We are living in a time that bears similarities to the wonderjaar. Passions are running high. Mobs are taking down, decapitating, and otherwise ritually humiliating statues (and all that they represent) all across the USA. Mobs, as is their nature, are full of holy (or unholy) zeal but rarely with knowledge. In a recent podcast Sharyl Atkisson catalogues all the statues taken down by force or preemptively by the authorities (thereby giving in to the mobs). She wonders how many of the vandals even know which statue they are removing or putatively why? She notes, as others have observed, there is no little irony in the destruction of memorials of abolitionists by those whom one would expect to support the abolition of slavery. It is striking to see demands to tear down a memorial that was paid for by the very-hard-won “pennies and nickels” (as the Frederick Douglass impersonator says) of freed black slaves. In this particular case it is also represents dubious iconography (reading of images). As one docent points out (in a video that I cannot locate now), the kneeling figure is a freed slave. He has broken his chains and he is on his way up (toward liberty and full participation in American life as a free man) not down. It is not a picture of oppression but liberation. That is how the freedmen, who paid for the statue, understood it but the mob cannot see anything but oppression.
Just as it has sometimes been difficult for scholars to see the genuinely religious motivations of the iconoclasts in 1566 so that aspect is missing here but the religious zeal of the current iconoclasts should be unmistakeable. It is important to recognize what is happening as a religious movement and moment. For the present anyway, it seems as if the old secular, liberal order, where different points of view, different politics, and different religions in America were prepared to live side-by-side, seems threatened. As a society, at least for the moment, we seem to be returning to the sixteenth century, with competing religions demanding that the state enforce their revelation, their eschatology, and their ethic (e.g., speech codes) upon the rest of us.
The icons being taken down in 2020 are mostly secular in nature but the the demand to remove them is rooted in a legal-eschatological religion that demands the realization (and imposition) of the eschaton (the final, heavenly state) now. There have been attempts to work through the established order to remove some (e.g., Confederate memorials) statues. Many of the iconoclasts appear to be too young, however, to have engaged in the civil process (e.g., petitioning, legislation, persuasion) for very long. Some of the statues are being taken down because the statues represent the approval of grave injustices. At least some of those statues seem to have been erected during Jim Crow in order to intimidate black Americans. Some of the statues (e.g., that of an abolitionist in Wisconsin), however, are being taken down simply because they are old or are interpreted as supporting the establishment. In those cases, what is being attacked is the past and that past is being attacked precisely because it is the past and not the present. Clearly the past has been “othered,” as some like to say now. It is unknown to the mob and they are without empathy for the frailty and sins represented by the statues. The past is composed of the actions of sinful and frail human beings but the only past the mob seems to know is a story of good guys and bad guys.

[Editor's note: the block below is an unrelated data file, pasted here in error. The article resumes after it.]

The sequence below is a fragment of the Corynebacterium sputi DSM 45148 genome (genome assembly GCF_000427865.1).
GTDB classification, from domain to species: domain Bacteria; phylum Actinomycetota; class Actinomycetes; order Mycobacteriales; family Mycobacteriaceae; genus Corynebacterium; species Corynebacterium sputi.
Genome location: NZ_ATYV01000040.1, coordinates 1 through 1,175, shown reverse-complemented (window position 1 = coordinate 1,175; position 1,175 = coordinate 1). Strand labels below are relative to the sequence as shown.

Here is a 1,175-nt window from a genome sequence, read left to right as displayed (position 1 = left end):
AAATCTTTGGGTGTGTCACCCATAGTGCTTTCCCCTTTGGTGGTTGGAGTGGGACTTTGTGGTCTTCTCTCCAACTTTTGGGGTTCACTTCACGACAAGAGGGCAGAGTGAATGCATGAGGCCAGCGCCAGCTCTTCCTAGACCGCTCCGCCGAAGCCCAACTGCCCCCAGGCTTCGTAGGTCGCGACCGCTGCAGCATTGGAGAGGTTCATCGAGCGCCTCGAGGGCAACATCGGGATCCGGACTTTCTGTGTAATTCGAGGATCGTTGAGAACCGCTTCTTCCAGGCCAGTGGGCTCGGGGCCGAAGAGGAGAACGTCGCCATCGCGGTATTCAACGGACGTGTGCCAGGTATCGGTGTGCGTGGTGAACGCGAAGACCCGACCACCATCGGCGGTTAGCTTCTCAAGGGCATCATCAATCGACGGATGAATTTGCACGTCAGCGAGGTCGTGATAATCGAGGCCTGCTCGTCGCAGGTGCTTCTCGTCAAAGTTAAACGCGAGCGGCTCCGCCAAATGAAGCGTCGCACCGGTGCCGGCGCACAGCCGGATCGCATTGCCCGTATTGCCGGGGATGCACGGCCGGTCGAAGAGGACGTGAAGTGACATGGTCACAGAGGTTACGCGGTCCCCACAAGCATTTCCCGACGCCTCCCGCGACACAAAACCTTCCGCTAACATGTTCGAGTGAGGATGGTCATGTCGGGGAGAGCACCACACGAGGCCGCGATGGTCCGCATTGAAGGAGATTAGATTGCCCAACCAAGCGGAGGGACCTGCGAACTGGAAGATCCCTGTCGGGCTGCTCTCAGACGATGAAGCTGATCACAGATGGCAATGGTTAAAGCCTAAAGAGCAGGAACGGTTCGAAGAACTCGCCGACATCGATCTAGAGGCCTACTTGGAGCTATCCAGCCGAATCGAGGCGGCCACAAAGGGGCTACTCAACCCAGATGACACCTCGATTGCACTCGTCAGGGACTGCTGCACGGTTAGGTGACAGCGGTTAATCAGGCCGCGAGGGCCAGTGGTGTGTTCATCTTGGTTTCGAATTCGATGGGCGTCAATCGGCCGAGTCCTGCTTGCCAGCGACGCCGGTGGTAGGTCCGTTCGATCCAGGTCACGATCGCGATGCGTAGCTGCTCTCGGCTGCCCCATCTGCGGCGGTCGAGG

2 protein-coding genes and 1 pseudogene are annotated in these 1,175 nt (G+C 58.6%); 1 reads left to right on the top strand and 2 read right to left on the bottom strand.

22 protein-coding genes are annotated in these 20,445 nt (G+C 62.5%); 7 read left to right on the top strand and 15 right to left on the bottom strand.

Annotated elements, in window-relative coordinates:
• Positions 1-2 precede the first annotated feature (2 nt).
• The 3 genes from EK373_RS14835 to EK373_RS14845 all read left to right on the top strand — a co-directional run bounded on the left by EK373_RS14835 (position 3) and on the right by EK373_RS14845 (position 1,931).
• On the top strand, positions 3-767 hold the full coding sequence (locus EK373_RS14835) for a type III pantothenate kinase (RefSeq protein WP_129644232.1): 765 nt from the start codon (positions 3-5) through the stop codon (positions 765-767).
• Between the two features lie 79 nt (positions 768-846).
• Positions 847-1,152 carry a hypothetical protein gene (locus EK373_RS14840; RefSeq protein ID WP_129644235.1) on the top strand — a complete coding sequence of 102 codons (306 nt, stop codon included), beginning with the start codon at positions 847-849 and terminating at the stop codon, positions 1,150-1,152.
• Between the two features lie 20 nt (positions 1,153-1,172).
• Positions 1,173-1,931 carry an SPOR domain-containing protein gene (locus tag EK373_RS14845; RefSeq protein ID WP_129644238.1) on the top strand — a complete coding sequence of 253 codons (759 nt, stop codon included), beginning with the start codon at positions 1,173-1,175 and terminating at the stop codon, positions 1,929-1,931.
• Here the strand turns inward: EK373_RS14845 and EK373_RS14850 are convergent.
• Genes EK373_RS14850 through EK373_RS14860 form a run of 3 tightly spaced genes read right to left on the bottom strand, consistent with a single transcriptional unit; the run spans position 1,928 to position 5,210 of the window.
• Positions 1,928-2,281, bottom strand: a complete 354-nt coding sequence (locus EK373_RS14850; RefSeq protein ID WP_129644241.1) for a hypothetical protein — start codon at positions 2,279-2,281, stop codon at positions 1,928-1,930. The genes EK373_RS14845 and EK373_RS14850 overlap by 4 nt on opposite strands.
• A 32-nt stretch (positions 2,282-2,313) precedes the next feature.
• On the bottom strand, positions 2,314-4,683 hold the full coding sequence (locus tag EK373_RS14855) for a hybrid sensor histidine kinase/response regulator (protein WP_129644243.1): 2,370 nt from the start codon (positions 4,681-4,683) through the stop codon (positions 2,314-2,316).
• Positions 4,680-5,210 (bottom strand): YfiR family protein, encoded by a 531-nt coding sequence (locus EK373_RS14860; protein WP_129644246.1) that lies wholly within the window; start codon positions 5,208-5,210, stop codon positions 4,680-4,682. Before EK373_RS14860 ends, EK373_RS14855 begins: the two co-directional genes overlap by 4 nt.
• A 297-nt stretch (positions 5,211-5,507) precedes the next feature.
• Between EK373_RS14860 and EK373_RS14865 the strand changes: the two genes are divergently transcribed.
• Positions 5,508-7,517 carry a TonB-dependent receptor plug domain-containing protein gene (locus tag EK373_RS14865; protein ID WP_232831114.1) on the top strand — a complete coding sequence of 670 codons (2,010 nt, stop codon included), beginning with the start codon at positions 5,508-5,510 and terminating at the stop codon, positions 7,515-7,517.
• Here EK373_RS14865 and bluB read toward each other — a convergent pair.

Ask your parents and your grandparents about the family history and you will soon see that history is more complicated than that. The great uncle you love, who is so generous and kind had a past. Your grandfather was not always a saintly old man and on the discovery process goes. When we find out that matriarchs and patriarchs did not descend into history sinless and remain that way, we do excommunicate them from the family? If no sinners are allowed in the family who will be left? Not you. Have you looked in the mirror? You have not perfectly loved God with all your faculties and your neighbor as yourself.
In the Manichaean spirit of the age (thanks, in part, to Star Wars) the University of Pennsylvania just announced that they are removing the statue of George Whitefield from public display. They are retaining the statue of Ben Franklin because he repented of owning slaves, even though, according to Thomas Kidd, he owned slaves as late as 1781.1 He did not become active in the anti-slave movement until just before the end of his life (1790). According to Penn, Whitefield’s sins may not be forgiven but Franklin’s may.
So, in the same spirit, the amnesiac mob has succeeded in forcing the American Museum of Natural History to take down the statue of Theodore Roosevelt, who is depicted as accompanied by an African guide on one side and a Native American/Indian guide on the other. According to the museum, the artist’s intention was probably not racist. He depicted the guide figures as noble and dignified but it is nevertheless true that Roosevelt held and expressed racist sentiments. He held genuinely white supremacist views and yet he also ate dinner once with Booker T. Washington, in the White House. He was the first American president to do that. Lincoln entertained Frederick Douglass in the White House but did not sit down to dinner with him. Stung by the racist Democrat criticism of him for eating with Washington, Roosevelt did not invite Washington to return and went on to damage relations between black voters, who had been loyal Republicans since the end of the Civil War, and his own party. It is plain that the two guide figures are not equals to Roosevelt. They are depicted as subordinate. So, Roosevelt’s statue is a perfect test because he is such an ambiguous figure. The statue captures something of the reality of ethnic relations in the early 20th century. White people were in charge. Ethnic minorities were marginalized. Do we remember that reality (and seek to do better) or do we remove the symbol of the past?